They don’t call this the dead of winter for nothing.
Everything that isn’t covered with snow looks gray, shriveled and barren. It seems like everyone – including humans – has gone into hibernation. When it’s this cold out, the idea of curling up and falling asleep until the crocuses appear sounds tempting.
But if you’re brave enough to head outside and strap on a pair of snowshoes or cross-country skis, you’ll find there’s a lot more to look at than you thought. That’s what I discovered during a recent trek along the banks of the Stillwater River in Orono.
I was fortunate enough to have a knowledgeable companion in Lois Stack, a specialist in ornamental horticulture for the University of Maine Cooperative Extension. But you don’t need to take an expert along. All you need is a keen eye, a free hour and a sense of adventure. Oh, a Peterson’s field guide wouldn’t hurt, either.
“Most people recognize trees by their leaves and sometimes by their fruit,” Stack said. “To look at a tree and to know it by its bark and buds is a totally different thing.
Buds are most visible in the winter and bark is at its most beautiful in winter. The leaves aren’t covering it up.”
The show isn’t over once autumn’s brilliant foliage fades. In some ways, it’s just beginning. When you go for a walk in the summertime, you’re surrounded by wildflowers, underbrush, tall grasses and shady trees. With so many distractions, it’s easy to overlook the subtlety of nature’s architecture.
In the winter, the beauty lies in simplicity. In the skeletal structure of a tree’s branches, reaching toward the sky. In a lone cluster of red berries that jumps out against the snow. In the curve of a fern frond or a tuft of goldenrod.
During our walk, which started at the Fay Hyland Arboretum on the University of Maine campus, I felt a childlike sense of wonder, stopping to ask “what’s this?” at every turn. Given the time of the year, we were lucky to find a few rose hips left over from a dogrose shrub, and a single cluster of fruit from the American cranberry bush viburnum was all that the birds left behind.
“A lot of roses have already been eaten and the viburnum fruit doesn’t last this long,” Stack said. “A lot of the fruit is gone, but then you look at other things: bird prints, animal tracks, bark.”
She pointed to the long, silvery bark of the Eastern white cedar, and the nests that birds had carved out of the trees. She also noted the yellow birch, a native tree whose bark has a distinctive color and a tendency to peel in thin, curly pieces.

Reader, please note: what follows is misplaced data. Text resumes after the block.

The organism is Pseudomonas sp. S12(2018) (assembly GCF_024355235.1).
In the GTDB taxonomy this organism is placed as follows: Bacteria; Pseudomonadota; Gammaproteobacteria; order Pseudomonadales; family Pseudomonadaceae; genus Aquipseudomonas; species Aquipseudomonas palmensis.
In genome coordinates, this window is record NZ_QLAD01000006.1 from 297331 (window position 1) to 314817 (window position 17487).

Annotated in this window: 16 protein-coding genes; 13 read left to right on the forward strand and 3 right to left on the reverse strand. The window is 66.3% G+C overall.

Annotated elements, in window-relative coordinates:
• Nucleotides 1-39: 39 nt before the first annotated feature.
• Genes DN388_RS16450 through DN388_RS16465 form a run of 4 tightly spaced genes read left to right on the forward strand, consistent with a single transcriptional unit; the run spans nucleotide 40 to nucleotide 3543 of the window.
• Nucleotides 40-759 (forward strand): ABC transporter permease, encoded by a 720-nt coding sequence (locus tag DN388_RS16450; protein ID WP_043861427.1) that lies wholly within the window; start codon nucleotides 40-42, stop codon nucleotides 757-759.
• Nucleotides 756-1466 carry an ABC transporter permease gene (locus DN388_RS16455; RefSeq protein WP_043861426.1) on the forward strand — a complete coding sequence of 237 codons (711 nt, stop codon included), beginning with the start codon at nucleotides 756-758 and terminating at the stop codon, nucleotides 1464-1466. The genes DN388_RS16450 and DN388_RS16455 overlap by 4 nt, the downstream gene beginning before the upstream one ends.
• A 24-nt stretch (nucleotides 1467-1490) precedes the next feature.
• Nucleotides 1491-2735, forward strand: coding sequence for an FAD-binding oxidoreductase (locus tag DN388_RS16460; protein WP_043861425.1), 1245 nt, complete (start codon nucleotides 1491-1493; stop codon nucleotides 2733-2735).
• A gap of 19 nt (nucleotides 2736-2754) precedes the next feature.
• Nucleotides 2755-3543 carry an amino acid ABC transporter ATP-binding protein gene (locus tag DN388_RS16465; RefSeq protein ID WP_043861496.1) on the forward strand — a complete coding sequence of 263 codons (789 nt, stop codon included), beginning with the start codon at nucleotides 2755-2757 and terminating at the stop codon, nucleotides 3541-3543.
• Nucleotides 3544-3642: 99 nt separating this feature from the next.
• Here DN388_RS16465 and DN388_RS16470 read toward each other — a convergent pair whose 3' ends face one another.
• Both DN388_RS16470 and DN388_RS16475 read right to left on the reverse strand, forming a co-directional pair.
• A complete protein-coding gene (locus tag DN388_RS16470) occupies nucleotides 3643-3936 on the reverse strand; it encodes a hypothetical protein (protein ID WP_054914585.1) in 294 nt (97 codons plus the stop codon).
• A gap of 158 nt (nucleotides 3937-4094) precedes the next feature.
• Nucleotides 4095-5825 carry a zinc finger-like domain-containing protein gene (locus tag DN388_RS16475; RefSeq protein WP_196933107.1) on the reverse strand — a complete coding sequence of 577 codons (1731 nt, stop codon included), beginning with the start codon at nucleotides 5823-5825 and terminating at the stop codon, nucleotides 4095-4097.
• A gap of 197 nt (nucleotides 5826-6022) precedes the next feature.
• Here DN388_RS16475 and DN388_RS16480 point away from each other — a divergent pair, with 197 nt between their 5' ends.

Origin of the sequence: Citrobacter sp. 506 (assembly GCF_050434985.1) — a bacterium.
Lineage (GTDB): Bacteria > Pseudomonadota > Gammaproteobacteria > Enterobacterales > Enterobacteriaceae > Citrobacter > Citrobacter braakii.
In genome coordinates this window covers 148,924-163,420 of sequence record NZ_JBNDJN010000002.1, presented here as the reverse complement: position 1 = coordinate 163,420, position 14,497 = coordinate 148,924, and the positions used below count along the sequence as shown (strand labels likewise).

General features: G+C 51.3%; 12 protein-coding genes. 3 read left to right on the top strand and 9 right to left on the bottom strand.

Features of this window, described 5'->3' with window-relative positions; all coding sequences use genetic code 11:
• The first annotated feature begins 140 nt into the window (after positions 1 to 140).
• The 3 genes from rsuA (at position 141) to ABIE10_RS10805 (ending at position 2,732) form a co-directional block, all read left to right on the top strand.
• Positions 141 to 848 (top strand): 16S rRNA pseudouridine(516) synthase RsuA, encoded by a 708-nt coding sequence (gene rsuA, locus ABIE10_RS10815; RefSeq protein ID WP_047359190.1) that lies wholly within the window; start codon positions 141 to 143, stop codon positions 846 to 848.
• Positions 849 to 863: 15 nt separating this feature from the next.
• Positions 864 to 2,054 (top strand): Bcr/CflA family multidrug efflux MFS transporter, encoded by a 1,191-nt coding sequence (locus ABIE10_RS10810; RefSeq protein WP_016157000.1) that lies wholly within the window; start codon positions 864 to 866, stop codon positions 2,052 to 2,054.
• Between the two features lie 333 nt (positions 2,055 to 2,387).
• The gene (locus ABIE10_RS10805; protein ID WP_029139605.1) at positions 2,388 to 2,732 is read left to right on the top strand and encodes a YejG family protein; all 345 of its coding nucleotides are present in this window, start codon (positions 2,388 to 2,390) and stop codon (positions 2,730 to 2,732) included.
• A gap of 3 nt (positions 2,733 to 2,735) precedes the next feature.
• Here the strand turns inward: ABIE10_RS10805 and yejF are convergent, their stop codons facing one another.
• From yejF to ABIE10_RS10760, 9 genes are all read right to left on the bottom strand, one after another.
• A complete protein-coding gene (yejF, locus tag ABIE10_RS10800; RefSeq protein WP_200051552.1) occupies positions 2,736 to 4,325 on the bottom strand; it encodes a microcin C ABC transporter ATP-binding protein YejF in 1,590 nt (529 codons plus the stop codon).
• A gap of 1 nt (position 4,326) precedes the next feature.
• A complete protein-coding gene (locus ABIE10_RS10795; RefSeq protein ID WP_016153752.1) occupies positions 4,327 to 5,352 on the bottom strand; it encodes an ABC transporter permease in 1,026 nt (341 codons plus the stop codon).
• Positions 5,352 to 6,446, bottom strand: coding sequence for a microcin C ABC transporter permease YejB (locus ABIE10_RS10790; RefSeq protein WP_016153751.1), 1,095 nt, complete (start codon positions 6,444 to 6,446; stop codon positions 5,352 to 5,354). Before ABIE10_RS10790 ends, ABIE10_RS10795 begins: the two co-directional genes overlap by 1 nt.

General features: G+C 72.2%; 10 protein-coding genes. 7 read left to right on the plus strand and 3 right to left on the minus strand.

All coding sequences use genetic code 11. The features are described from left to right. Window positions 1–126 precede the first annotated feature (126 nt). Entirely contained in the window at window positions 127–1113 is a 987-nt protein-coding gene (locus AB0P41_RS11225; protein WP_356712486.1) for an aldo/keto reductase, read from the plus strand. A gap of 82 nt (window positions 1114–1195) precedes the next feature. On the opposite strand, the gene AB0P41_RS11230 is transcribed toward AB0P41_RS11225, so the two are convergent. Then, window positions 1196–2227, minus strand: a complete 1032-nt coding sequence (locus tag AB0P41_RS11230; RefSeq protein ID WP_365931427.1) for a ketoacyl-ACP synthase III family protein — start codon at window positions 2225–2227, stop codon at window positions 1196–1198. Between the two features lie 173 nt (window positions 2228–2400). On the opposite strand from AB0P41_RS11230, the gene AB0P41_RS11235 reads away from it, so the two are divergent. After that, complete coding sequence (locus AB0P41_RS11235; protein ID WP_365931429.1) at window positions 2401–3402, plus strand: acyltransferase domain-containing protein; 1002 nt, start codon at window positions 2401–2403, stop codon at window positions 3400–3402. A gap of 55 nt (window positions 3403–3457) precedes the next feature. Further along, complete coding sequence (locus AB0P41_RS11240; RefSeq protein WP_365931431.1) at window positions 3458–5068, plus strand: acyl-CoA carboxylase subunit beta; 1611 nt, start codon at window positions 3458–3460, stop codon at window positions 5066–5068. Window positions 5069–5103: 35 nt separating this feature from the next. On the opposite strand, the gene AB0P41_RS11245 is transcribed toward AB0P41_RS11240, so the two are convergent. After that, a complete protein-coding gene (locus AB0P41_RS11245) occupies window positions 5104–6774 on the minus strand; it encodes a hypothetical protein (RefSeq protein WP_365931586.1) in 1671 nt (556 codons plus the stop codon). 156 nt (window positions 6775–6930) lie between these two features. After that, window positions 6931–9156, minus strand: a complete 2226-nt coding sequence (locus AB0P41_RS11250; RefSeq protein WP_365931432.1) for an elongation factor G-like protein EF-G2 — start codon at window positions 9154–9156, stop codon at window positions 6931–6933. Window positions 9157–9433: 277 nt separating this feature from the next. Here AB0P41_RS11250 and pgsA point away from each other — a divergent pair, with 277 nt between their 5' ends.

Bark isn’t the only thing that stands out. Often, the geometry of a plant’s branches is striking against the snow. Unfortunately, it seems the invasive plants are among the most attractive, whether it’s the lacy structure of a honeysuckle bush or the unusual, “winged” branches of the burning bush. Oriental bittersweet is also an invasive showstopper, with its yellow-hulled, deep-red berries and curly vines.
Evergreens and their cones look good year-round, but in the winter, you may notice something strange on a spruce tree. What you thought were cones could be defects in the plant. These harmless brown growths are called Cooley spruce galls, caused by the Cooley spruce gall aphid. We found a bunch on a red spruce tree.
Some of the more interesting sights on a winter day have more to do with fauna than flora. And the aphids were only the beginning. What I thought were rabbit tracks actually came from a squirrel (next time, I’ll bring a guide). And by the looks of it, a bunch of beavers had been busy gnawing trees along the riverbank. We couldn’t find a dam, though.
Given the temperature (it was brisk, to say the least), we weren’t about to look. We were getting chilly, and it was time to turn back. But we were satisfied with what we found – walking on snowshoes gives you an opportunity to go places you wouldn’t normally go in the snow and, in turn, you get to see things you wouldn’t normally see.
Was it cold? Indeed. But the brisk walk changed my mind about the “dead” of winter. There’s plenty of life out there. I just needed to get out of the house to see it.
To help identify plants, Lois Stack recommends the Peterson Field Guide to Trees and Shrubs.